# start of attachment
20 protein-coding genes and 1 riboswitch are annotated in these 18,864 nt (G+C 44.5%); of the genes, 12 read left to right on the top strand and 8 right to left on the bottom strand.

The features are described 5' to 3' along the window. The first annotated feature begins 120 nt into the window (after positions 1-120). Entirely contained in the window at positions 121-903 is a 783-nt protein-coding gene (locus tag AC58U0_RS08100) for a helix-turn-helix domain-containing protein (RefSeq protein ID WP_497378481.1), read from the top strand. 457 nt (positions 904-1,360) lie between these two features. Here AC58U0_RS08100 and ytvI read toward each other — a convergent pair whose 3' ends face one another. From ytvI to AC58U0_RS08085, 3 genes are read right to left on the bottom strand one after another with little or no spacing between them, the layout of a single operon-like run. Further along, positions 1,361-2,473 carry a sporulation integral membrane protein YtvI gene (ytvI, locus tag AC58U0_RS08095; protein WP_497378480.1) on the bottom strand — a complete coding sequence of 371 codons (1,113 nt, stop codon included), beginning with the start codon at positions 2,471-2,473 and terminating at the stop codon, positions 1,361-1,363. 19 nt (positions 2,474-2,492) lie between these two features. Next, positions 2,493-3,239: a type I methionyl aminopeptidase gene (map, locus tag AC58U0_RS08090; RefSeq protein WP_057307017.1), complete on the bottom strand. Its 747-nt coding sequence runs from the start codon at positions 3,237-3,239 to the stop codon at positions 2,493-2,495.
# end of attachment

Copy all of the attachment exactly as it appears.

20 protein-coding genes and 1 riboswitch are annotated in these 18,864 nt (G+C 44.5%); of the genes, 12 read left to right on the top strand and 8 right to left on the bottom strand.

The features are described 5' to 3' along the window. The first annotated feature begins 120 nt into the window (after positions 1-120). Entirely contained in the window at positions 121-903 is a 783-nt protein-coding gene (locus tag AC58U0_RS08100) for a helix-turn-helix domain-containing protein (RefSeq protein ID WP_497378481.1), read from the top strand. 457 nt (positions 904-1,360) lie between these two features. Here AC58U0_RS08100 and ytvI read toward each other — a convergent pair whose 3' ends face one another. From ytvI to AC58U0_RS08085, 3 genes are read right to left on the bottom strand one after another with little or no spacing between them, the layout of a single operon-like run. Further along, positions 1,361-2,473 carry a sporulation integral membrane protein YtvI gene (ytvI, locus tag AC58U0_RS08095; protein WP_497378480.1) on the bottom strand — a complete coding sequence of 371 codons (1,113 nt, stop codon included), beginning with the start codon at positions 2,471-2,473 and terminating at the stop codon, positions 1,361-1,363. 19 nt (positions 2,474-2,492) lie between these two features. Next, positions 2,493-3,239: a type I methionyl aminopeptidase gene (map, locus tag AC58U0_RS08090; RefSeq protein WP_057307017.1), complete on the bottom strand. Its 747-nt coding sequence runs from the start codon at positions 3,237-3,239 to the stop codon at positions 2,493-2,495.